In ‘The Rainy Day’ Longfellow delves into themes of nature, emotion, and depression. While the tone and mood are gloomy throughout much of this poem, in the final stanza the atmosphere lightens somewhat and the speaker asserts that the darkness is not going to last forever.
Explore The Rainy Day
Summary of The Rainy Day
In the first lines of the poem, he depicts his emotions and the storm occurring around him as dark and dreary. The weather/depression is inescapable. He expresses a longing for the past, his youth, and perhaps the dreams that occupied his mind during that period.
In the final stanza, he addresses his heart telling it to relax and accept what’s going on. There are always going to be days when things feel darker, that’s just part of life.
Structure of The Rainy Day
‘The Rainy Day’ by Henry Wadsworth Longfellow is a three-stanza poem that is separated into sets of five lines, known as quintains. These quintains follow a simple rhyme scheme of AABBA, changing end sounds from stanza to stanza. While there is not one metrical pattern that unites all five lines of each stanza, or the stanzas themselves, there are some moments of repetition.
For example, the last line of each stanza is written in trochaic tetrameter. This means that each line contains four sets of two beats. The first of these is stressed and the second is stressed. Additionally, the first line of each stanza contains nine syllables, with varying stresses and emphasis. The majority of the rest of the lines also contain either nine syllables per line or stretch to ten.
Poetic Techniques in The Rainy Day
Longfellow makes use of several poetic techniques in ‘The Rainy Day’. These include but are not limited to repetition and alliteration. There are several different kinds of repetition present in this poem. There is the general repetition of words such as “day” and “dreary” and “mouldering” then there is also the presence of techniques like anaphora, epistrophe, and refrain. The latter is the use of a phrase or set of phrases multiple times throughout one poem. In this case, “cold, and dark, and dreary” appears in the first two stanzas.
Anaphora is the use of reuse of words at the binning of multiple lines while epistrophe is the opposite. The latter can be seen with the reuse of the words “dreary,” “weary,” and “fall”.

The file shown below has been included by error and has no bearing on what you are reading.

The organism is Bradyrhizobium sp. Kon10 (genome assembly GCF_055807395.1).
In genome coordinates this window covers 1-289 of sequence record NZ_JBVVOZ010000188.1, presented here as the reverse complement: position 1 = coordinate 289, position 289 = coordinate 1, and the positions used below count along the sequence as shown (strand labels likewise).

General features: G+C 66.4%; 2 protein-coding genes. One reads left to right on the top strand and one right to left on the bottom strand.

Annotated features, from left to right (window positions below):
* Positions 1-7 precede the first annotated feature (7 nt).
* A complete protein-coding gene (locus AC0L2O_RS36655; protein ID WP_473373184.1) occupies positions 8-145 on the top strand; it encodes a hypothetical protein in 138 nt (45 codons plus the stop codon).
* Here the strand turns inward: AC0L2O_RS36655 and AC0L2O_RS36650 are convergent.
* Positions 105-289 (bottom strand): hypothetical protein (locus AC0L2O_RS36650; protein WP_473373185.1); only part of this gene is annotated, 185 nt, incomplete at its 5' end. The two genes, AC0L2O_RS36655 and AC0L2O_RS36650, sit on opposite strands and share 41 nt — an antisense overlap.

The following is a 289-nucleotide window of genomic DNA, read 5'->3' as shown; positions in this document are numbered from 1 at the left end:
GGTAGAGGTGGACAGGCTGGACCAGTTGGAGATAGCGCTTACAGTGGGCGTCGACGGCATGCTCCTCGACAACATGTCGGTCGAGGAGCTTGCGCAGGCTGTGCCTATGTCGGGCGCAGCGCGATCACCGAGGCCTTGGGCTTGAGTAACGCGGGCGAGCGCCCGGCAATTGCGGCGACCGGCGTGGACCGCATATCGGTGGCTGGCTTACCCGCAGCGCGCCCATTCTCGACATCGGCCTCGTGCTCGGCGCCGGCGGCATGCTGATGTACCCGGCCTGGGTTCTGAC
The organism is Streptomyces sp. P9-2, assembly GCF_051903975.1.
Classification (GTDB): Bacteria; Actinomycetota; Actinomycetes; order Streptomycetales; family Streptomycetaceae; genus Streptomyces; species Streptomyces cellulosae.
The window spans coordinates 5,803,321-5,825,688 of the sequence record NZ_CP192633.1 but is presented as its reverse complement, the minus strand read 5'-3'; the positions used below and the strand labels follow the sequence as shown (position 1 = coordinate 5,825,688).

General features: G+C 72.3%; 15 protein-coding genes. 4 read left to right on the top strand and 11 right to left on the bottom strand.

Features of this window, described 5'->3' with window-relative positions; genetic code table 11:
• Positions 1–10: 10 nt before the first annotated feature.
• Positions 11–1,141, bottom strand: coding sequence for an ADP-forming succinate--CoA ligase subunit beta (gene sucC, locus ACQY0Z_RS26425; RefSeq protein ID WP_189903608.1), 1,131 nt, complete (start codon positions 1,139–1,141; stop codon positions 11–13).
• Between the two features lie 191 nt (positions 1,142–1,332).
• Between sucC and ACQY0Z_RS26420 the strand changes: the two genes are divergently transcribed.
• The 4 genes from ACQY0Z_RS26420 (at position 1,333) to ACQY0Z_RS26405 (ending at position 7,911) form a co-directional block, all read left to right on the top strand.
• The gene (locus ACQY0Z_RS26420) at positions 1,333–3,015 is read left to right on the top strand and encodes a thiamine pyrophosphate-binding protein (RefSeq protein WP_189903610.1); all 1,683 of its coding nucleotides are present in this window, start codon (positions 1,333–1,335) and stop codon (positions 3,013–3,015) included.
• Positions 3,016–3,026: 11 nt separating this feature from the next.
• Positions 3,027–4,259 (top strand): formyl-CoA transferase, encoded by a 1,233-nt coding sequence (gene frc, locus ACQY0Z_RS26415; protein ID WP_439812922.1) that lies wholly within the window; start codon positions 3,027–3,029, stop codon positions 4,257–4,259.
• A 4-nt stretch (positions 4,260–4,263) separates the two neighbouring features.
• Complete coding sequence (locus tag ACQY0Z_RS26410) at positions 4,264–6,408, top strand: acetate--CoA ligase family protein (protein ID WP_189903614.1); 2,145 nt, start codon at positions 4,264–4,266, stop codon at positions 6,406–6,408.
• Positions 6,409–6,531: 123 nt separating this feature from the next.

Alliteration occurs when words are used in succession, or at least appear close together, and begin with the same sound. For example “dark, and dreary” in line one of the first stanza and “days are dark and dreary” in line five of the second stanza.
Analysis of The Rainy Day
The day is cold, and dark, and dreary;
It rains, and the wind is never weary;
The vine still clings to the mouldering wall,
But at every gust the dead leaves fall,
And the day is dark and dreary.
In the first stanza of ‘The Rainy Day,’ the speaker begins by making use of a line that is repeated several times, at least in part. He speaks of the day as “cold, and dark, and dreary”. These words are later used to describe his life as if one is informing the other. The weather is nonstop. There is no light or warmth to improve the mood of the day, the “wind is never weary”. This is an interesting use of personification which through negation depicts the wind as resilient and strong.
There is a slightly more hopeful image in the third line as he describes the vine that still “clings to the mouldering wall”. While not happy, there is some strength in nature. It is something that has not been destroyed by the elements. The clinging of the vine feels desperate and necessary as if this is all it knows and the only way it knows how to survive.
My life is cold, and dark, and dreary;
It rains, and the wind is never weary;
My thoughts still cling to the mouldering Past,
But the hopes of youth fall thick in the blast,
And the days are dark and dreary.
While the speaker is outwardly talking about a storm or a day’s weather patterns, with the addition of the second stanza it becomes likely that he’s experiencing something more personal. In this stanza, he talks about himself and his thoughts. They “cling to the mouldering Past” and his hopes “fall thick in the blast” of the storm, or his mental perception of his life. There is some force, some kind of depression that is overcoming him as a cold, dark storm takes over a warm, sunny day.
Be still, sad heart! and cease repining;
Behind the clouds is the sun still shining;
Thy fate is the common fate of all,
Into each life some rain must fall,
Some days must be dark and dreary.
In the third stanza of ‘The Rainy Day’ the speaker changes up the pattern that was evident in the first two stanzas. He uses a technique known as an apostrophe to address his heart. He asks it to be “still” and “cease repining” or mourning and missing the past.
Despite what’s going on around him, this period of depression, he knows that there is still “sun” shining behind the clouds. It is inevitable that there are darker moments to life, these are just part of living. His heart must learn, he asserts, that some days are going to be “dark and dreary” so that others may be warm and rewarding.